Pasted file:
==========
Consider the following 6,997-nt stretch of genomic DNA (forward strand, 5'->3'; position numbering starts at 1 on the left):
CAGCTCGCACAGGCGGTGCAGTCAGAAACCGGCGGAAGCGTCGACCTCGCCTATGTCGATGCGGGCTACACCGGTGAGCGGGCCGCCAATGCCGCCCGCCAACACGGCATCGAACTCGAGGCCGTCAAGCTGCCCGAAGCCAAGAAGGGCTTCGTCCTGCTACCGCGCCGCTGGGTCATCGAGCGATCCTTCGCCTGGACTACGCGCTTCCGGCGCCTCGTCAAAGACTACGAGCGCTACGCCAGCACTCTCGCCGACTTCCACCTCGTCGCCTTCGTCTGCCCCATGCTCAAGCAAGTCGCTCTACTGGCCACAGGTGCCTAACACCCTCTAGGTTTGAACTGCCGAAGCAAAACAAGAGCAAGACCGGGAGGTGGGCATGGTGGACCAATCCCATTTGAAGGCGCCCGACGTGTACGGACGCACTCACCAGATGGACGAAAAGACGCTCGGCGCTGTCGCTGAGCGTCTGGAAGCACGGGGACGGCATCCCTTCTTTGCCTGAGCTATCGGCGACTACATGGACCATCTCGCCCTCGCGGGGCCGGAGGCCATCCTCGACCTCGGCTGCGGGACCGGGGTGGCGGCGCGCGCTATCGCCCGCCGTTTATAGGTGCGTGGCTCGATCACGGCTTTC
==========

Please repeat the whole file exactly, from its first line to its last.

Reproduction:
Consider the following 6,997-nt stretch of genomic DNA (forward strand, 5'->3'; position numbering starts at 1 on the left):
CAGCTCGCACAGGCGGTGCAGTCAGAAACCGGCGGAAGCGTCGACCTCGCCTATGTCGATGCGGGCTACACCGGTGAGCGGGCCGCCAATGCCGCCCGCCAACACGGCATCGAACTCGAGGCCGTCAAGCTGCCCGAAGCCAAGAAGGGCTTCGTCCTGCTACCGCGCCGCTGGGTCATCGAGCGATCCTTCGCCTGGACTACGCGCTTCCGGCGCCTCGTCAAAGACTACGAGCGCTACGCCAGCACTCTCGCCGACTTCCACCTCGTCGCCTTCGTCTGCCCCATGCTCAAGCAAGTCGCTCTACTGGCCACAGGTGCCTAACACCCTCTAGGTTTGAACTGCCGAAGCAAAACAAGAGCAAGACCGGGAGGTGGGCATGGTGGACCAATCCCATTTGAAGGCGCCCGACGTGTACGGACGCACTCACCAGATGGACGAAAAGACGCTCGGCGCTGTCGCTGAGCGTCTGGAAGCACGGGGACGGCATCCCTTCTTTGCCTGAGCTATCGGCGACTACATGGACCATCTCGCCCTCGCGGGGCCGGAGGCCATCCTCGACCTCGGCTGCGGGACCGGGGTGGCGGCGCGCGCTATCGCCCGCCGTTTATAGGTGCGTGGCTCGATCACGGCTTTC